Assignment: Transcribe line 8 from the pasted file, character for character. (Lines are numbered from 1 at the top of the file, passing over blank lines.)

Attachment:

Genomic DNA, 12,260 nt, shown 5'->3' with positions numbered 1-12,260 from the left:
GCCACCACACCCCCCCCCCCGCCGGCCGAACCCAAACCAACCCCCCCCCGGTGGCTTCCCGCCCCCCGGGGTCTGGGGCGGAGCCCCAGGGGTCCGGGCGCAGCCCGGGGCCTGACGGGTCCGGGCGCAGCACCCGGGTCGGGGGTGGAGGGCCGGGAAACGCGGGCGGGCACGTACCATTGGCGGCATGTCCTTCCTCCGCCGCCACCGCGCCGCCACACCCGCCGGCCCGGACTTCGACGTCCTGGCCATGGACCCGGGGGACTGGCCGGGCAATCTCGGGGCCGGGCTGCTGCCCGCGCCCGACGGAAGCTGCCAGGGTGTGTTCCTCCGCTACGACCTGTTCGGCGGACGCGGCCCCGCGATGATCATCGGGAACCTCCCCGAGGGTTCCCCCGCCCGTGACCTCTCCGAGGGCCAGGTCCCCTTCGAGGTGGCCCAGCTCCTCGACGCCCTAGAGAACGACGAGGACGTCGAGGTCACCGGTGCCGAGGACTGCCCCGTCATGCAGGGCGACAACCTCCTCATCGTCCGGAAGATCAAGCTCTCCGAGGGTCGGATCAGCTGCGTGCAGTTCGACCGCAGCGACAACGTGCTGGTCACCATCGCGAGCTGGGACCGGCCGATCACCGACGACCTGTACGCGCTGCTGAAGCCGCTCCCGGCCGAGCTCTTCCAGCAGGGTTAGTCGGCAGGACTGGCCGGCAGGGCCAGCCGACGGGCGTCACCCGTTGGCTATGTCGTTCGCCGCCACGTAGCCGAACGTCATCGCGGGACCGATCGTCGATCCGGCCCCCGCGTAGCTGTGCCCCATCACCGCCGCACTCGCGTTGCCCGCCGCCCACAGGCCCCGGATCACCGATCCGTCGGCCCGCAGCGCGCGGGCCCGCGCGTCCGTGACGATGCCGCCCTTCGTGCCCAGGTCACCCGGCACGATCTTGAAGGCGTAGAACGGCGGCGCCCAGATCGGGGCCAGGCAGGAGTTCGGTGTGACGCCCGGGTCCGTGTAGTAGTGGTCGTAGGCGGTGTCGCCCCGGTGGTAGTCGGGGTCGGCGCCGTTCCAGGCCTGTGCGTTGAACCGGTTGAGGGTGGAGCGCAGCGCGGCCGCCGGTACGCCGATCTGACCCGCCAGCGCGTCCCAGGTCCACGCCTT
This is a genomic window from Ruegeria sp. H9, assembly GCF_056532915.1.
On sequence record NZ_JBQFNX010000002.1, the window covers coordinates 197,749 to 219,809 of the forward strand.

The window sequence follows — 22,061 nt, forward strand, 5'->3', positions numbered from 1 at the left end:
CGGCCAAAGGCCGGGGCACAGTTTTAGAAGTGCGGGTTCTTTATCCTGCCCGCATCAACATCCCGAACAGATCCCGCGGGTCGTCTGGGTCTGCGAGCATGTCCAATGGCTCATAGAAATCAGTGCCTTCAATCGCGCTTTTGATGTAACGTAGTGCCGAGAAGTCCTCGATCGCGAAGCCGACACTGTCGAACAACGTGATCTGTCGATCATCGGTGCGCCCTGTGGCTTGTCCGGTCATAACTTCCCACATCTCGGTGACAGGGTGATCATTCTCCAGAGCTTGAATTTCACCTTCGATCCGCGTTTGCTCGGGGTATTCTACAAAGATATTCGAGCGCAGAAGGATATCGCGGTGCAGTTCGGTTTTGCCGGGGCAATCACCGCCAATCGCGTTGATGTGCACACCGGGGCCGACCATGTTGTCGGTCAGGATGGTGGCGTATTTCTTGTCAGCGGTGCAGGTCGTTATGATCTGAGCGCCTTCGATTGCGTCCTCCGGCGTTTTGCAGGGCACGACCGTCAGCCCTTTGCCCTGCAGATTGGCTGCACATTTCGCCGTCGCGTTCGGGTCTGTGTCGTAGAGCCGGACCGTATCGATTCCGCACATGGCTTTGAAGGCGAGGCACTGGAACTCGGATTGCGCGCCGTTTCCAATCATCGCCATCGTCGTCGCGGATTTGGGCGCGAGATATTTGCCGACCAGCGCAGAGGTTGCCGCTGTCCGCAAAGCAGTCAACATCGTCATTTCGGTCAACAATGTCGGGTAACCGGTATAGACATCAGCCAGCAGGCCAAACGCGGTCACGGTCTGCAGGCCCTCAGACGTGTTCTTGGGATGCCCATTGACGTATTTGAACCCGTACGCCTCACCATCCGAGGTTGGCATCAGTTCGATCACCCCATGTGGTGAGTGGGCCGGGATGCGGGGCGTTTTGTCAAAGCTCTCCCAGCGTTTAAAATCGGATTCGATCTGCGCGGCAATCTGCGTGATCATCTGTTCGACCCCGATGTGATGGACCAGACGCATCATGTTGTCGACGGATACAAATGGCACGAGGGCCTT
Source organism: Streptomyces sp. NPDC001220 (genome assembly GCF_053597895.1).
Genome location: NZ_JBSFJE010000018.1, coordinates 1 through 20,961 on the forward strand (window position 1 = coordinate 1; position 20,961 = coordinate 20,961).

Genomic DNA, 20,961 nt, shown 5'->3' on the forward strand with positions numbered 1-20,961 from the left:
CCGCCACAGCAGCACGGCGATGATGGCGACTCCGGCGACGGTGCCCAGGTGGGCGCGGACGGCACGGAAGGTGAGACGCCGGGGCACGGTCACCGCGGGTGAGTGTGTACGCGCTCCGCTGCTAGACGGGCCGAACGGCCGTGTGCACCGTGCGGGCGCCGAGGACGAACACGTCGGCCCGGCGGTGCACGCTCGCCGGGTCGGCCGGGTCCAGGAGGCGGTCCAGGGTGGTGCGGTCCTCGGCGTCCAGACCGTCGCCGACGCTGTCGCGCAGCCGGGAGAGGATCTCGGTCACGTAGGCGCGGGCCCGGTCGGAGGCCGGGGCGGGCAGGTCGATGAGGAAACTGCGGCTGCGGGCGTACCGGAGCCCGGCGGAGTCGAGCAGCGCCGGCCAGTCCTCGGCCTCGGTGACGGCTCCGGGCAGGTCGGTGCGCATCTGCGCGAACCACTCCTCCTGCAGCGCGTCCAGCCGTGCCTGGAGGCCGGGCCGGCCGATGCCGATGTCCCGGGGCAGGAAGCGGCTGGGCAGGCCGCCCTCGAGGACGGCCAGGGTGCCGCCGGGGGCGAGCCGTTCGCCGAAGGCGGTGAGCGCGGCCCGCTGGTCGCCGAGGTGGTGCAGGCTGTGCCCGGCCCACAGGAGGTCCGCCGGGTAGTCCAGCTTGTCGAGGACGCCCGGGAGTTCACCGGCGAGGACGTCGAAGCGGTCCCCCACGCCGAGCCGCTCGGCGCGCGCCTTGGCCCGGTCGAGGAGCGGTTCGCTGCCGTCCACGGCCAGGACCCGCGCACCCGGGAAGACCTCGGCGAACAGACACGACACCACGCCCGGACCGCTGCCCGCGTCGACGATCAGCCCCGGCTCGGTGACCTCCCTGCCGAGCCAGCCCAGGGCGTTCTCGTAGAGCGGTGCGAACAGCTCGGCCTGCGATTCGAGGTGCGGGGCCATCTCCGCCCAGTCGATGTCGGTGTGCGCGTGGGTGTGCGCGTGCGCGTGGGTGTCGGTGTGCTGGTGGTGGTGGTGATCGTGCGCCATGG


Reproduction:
Genome location: NZ_JBSFJE010000018.1, coordinates 1 through 20,961 on the forward strand (window position 1 = coordinate 1; position 20,961 = coordinate 20,961).